October 26, 1998
By Francine Tyler
Members of the UCSC and Santa Cruz communities shared their views about diversity and concerns about changes to affirmative action policies at a "teach-in" last Thursday.
More than 500 students, faculty, and staff turned out for the Faculty Teach-In for Affirmative Action (more photos).
More than 500 students, faculty, and staff packed the Stevenson College Dining Hall to attend the "Faculty Teach-In for Affirmative Action." The crowd at times grew so large that it spilled onto an outside patio, where speeches were broadcast via stereo speakers.
The teach-in was part of a UC-wide effort by faculty to call attention to the negative impact of Proposition 209 and Regents' resolutions SP-1 and SP-2 on diversity at the University of California, said associate professor of American studies Judy Yung, who delivered the opening remarks. Student leaders held their own rally, march, and teach-in the previous night.
"We see today's teach-in as the beginning of many forums to come to educate ourselves about affirmative action and diversity issues, as well as to take action against any system that is discriminatory and unjust," Yung said.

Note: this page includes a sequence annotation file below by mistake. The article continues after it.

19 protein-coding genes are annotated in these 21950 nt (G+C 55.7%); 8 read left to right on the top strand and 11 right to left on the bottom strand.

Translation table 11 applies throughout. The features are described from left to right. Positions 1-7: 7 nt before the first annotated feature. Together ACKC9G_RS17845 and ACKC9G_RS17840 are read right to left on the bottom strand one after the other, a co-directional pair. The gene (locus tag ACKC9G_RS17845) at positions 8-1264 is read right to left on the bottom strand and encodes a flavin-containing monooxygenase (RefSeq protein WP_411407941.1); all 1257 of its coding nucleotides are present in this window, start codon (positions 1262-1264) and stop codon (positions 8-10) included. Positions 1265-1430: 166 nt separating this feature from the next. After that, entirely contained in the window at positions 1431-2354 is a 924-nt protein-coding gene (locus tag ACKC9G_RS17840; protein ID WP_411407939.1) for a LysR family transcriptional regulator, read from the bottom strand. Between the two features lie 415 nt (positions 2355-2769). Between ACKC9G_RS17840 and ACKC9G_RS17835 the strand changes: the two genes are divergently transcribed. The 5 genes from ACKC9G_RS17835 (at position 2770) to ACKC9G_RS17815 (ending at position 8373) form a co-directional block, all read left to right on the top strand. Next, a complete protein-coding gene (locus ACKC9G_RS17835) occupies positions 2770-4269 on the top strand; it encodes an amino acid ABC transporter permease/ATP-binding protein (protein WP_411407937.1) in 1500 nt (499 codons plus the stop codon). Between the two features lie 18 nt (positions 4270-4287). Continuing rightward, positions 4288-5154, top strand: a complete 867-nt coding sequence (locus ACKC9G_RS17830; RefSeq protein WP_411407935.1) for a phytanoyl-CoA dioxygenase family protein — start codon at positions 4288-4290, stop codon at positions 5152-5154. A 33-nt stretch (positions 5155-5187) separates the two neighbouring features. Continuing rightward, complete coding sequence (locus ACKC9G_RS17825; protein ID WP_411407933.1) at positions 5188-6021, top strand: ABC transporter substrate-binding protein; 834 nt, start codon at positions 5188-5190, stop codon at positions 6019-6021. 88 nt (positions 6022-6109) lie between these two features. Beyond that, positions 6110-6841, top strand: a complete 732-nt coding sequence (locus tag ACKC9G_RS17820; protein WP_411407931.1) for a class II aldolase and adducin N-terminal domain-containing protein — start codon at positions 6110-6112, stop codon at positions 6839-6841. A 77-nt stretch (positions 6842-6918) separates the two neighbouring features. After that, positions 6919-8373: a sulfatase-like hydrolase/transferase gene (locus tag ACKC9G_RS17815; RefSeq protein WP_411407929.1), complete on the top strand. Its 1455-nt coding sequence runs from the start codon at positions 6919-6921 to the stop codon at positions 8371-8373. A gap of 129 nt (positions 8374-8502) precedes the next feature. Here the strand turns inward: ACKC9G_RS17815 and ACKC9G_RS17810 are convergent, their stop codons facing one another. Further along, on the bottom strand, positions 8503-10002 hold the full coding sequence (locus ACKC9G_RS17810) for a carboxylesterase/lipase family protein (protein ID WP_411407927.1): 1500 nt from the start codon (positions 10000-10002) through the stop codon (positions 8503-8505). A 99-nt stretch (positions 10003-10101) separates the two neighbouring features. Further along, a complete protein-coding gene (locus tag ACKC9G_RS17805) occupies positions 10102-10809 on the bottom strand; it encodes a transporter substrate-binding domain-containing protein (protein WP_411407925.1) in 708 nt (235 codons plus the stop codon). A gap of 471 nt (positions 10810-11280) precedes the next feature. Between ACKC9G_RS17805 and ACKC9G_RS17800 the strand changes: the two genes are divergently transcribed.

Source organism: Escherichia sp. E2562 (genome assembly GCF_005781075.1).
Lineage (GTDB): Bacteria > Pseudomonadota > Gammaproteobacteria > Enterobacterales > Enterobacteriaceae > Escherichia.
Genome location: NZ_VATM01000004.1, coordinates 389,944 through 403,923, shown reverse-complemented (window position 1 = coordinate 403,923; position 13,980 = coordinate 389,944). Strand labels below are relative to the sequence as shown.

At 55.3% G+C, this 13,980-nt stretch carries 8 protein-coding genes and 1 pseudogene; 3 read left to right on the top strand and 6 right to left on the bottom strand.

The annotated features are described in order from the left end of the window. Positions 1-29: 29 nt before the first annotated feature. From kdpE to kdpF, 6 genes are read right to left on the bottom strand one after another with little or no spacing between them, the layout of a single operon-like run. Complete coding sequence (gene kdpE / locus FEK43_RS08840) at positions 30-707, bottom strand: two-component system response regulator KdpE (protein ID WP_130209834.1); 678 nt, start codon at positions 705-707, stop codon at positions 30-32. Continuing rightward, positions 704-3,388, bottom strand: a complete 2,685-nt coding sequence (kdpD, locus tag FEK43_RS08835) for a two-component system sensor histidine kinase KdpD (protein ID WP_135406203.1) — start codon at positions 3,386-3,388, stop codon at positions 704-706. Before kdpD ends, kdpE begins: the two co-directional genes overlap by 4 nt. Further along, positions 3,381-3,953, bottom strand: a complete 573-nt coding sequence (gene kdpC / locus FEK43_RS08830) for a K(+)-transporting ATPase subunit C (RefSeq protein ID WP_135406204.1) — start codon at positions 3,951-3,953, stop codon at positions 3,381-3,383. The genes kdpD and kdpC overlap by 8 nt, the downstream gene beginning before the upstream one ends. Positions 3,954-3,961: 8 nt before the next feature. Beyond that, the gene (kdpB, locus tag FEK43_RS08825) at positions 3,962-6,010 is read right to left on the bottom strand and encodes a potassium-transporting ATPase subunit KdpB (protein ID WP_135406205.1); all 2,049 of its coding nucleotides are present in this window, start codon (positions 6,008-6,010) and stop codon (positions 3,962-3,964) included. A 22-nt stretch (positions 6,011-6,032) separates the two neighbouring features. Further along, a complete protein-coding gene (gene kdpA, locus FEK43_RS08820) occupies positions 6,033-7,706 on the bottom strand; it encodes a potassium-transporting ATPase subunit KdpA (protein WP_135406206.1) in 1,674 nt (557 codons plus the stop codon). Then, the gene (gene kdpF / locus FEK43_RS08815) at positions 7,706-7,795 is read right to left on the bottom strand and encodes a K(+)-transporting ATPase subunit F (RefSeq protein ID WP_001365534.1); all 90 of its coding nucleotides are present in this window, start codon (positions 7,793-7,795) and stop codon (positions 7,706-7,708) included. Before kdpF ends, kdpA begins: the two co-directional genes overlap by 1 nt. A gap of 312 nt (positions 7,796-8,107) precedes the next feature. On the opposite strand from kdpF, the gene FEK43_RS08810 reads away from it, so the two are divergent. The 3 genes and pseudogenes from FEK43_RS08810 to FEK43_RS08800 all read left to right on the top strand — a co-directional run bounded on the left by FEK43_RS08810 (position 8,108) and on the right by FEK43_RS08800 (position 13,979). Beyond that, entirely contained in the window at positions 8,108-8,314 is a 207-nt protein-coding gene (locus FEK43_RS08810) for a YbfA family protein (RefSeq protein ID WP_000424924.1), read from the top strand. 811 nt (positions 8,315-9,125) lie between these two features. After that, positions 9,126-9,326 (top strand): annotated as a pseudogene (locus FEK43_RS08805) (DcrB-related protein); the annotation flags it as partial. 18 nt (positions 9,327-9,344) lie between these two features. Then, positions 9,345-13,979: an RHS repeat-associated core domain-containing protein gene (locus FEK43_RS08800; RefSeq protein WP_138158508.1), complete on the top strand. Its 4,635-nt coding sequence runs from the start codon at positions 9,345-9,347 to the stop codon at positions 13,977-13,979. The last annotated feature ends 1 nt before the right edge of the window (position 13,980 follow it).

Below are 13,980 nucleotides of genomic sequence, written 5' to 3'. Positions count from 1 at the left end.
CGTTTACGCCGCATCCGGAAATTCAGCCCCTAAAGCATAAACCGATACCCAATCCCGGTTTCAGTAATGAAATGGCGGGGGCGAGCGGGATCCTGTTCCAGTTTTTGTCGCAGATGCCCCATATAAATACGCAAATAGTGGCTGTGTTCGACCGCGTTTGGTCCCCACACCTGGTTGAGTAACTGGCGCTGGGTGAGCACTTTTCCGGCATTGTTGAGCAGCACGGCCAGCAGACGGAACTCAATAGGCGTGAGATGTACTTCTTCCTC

Regents' initiatives SP-1 and SP-2 banned the consideration of race, religion, gender, color, ethnicity, and national origin from UC admissions, employment, and contracting decisions.
Proposition 209, passed by California voters in 1996, banned consideration of race and gender in university admissions and government hiring and contracting.
At the faculty teach-in, the nearly 20 speakers included Chancellor Greenwood and Executive Vice Chancellor John Simpson. The speakers shared their views on affirmative action, ethnic studies, women's studies, and related programs in the UC system, and discussed strategies for making UC more inclusive.
The goals of the teach-in, as stated by event organizers, were:
"We're mainly focused on the Regents' resolutions," said Bettina Aptheker, a professor of women's studies and one of the event organizers. "The thing we can change at the university is to ask the Regents to reverse the policy."
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